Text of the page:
Of course, such a complicated problem has no single miracle cure. In my work with the Gulkana Site, I’m employing many of these suggestions through a newer form of archaeology that some researchers are calling digital public archaeology. It combines digital archaeology, which uses computers in archaeological research, with public archaeology, which honors the public’s interest in the past.

For me, archaeology looks different than what people might expect. Instead of spending my days excavating in some fabulous location, my work involves being parked at a computer for hours on end. I dig through old information instead of digging up new information.

As a digital archaeologist, I apply modern methods like AI to bring new life to decades-old data about the Gulkana Site. I write software that converts50-year-old handwritten excavation notes into a digital map that I can analyze with a computer.

Although it is less glamorous, this work is arguably more important than excavation. Excavation is merely a data collection technique; on its own, it can’t reveal much about a site. This is why there is still much to learn about the Gulkana Site, even though it was excavated decades ago.

Analysis is the way archaeologists learn about the past, and computers make more methods available to us than ever before. In my work, I use computational mapping techniques to study the copper artifacts recovered from the Gulkana Site. Studying where these objects were found will help us understand if they were used by all people at the Gulkana Site or reserved for a select few.

Connecting Archaeology to Communities Today

I am also a public archaeologist; I believe that the past is made meaningful through the people connected to it. This means that my study of the Gulkana Site would be insufficient were it conducted solely by me, alone at my computer 3,000 miles away from Alaska. Instead, I have designed my research in collaboration with descendants of the people who lived at the Gulkana Site to ensure my research holds value to them, not just to archaeologists.

Middle schoolers from Copper River School District attempt to make copper projectile points modeled after one found at the nearby Gulkana Site. Emily Fletcher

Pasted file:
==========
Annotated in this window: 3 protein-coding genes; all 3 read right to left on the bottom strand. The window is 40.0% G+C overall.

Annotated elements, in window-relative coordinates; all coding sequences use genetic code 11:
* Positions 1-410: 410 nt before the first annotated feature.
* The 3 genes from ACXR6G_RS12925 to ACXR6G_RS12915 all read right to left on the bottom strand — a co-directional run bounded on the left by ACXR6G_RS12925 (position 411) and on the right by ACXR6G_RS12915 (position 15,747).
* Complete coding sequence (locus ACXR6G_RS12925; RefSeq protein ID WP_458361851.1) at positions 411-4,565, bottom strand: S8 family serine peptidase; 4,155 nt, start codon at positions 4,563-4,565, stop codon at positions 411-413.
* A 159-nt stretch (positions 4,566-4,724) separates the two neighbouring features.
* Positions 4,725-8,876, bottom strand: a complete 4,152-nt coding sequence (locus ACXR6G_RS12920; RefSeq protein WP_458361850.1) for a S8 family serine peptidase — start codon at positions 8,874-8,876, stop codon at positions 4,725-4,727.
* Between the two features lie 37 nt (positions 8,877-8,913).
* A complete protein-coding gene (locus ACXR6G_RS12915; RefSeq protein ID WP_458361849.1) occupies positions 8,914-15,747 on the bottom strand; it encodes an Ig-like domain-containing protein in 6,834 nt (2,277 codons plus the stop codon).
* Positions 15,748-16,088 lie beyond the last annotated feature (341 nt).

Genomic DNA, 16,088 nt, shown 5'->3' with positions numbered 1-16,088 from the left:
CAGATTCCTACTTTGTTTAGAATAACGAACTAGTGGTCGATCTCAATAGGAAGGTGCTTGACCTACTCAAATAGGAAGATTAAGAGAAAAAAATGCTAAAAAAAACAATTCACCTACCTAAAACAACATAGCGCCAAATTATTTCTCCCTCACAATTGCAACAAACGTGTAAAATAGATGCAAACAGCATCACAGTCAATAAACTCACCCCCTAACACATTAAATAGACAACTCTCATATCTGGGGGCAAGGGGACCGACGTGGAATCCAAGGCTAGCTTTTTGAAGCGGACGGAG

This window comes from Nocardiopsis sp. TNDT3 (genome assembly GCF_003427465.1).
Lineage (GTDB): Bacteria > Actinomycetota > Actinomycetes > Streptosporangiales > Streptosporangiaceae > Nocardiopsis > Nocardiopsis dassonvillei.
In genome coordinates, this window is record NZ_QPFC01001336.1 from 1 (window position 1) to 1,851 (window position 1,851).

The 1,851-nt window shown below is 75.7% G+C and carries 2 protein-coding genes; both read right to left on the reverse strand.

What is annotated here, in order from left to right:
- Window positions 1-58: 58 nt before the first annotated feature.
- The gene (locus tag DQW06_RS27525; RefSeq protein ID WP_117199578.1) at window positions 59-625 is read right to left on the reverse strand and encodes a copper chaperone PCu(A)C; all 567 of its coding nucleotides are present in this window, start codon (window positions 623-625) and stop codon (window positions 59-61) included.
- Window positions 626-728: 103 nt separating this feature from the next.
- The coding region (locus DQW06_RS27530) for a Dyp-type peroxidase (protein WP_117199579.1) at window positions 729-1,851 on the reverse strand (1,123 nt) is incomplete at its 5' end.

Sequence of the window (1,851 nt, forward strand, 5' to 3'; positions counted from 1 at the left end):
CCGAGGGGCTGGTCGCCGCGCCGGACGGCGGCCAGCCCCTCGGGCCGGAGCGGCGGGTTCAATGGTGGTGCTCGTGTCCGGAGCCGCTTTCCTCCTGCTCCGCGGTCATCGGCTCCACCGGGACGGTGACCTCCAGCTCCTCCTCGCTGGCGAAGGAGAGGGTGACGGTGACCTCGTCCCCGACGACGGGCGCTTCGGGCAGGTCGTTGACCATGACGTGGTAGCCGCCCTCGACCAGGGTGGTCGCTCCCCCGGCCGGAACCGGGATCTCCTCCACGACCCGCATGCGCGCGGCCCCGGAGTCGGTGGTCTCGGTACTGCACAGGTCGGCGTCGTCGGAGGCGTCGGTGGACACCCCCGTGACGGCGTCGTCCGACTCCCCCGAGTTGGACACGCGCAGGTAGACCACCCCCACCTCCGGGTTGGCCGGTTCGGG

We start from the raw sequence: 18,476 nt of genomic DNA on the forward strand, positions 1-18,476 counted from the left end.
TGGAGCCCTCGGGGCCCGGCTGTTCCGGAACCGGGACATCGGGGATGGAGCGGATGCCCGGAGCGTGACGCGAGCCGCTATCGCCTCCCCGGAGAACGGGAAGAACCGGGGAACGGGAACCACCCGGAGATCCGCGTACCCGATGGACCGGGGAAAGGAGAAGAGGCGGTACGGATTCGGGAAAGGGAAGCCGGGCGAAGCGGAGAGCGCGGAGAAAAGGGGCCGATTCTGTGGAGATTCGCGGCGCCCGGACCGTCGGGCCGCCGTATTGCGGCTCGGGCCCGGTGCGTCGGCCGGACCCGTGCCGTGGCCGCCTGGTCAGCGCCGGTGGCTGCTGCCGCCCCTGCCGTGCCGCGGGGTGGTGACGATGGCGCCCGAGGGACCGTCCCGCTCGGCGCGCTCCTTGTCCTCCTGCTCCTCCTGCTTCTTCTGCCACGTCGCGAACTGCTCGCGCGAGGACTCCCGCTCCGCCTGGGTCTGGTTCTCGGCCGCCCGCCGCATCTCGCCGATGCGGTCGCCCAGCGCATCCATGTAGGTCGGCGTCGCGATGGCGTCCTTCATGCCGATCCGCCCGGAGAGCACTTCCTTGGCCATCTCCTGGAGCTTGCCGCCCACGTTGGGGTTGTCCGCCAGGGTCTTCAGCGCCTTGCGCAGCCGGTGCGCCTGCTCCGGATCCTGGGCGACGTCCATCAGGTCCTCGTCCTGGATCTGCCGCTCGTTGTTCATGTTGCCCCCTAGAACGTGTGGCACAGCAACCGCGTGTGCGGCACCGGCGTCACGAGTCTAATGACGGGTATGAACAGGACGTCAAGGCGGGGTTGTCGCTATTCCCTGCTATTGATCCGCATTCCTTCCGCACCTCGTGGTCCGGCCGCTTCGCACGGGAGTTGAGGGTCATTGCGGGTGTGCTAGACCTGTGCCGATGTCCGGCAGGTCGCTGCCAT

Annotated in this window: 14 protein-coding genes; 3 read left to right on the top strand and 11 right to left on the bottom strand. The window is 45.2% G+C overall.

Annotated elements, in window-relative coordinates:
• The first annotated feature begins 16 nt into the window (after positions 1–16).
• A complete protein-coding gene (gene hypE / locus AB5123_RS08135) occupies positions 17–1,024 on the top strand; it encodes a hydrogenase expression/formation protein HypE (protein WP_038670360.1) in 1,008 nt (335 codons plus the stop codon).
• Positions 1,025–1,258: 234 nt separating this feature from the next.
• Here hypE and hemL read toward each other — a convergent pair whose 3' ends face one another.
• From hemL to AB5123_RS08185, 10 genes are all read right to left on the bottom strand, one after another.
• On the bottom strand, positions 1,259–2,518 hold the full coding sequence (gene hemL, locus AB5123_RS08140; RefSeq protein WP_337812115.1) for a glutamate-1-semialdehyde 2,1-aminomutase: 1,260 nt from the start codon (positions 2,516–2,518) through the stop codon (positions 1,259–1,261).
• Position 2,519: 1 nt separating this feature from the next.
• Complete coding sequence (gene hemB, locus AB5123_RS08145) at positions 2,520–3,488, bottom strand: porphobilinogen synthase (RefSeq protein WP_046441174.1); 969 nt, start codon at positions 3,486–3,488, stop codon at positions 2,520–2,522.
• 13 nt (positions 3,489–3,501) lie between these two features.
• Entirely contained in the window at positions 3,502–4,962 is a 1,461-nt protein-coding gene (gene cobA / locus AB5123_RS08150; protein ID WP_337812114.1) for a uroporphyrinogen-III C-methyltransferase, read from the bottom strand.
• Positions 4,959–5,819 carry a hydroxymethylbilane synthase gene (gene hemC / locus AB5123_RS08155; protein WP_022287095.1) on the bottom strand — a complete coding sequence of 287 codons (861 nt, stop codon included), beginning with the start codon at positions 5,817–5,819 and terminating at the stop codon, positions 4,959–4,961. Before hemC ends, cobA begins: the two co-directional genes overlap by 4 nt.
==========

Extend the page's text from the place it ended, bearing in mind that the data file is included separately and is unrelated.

In my research, this means embedding opportunities for youth involvement throughout my project. Each year, I travel to Alaska to host a course about archaeology, Ahtna history, and technology in collaboration with Ahtna leadership and the local school district.

In the course, we take field trips to archaeological sites and the Ahtna Cultural Center. Kids learn about the artifacts found at the Gulkana Site and have an opportunity to make their own. Ahtna leaders share cultural knowledge with students. At the end of the course, students integrate what they’ve learned into a video game about the Gulkana Site.

A local student searches for images to use in their final project, a video game about the Gulkana Site. Emily Fletcher

The goal of my research is to bring new life to the Gulkana Site through digital methods and outreach. My experiences demonstrate that even a site excavated 50 years ago can reveal more to help us better understand the past. Perhaps more importantly, it can also help the next generation gain experience with technological skills and connect with their heritage. Old archaeological data is still meaningful in the digital age – we just have to pay attention to it.


Emily Fletcher is a Ph.D. Candidate in Archaeology at Purdue University. This article is republished from The Conversation under a Creative Commons license. Read the original article.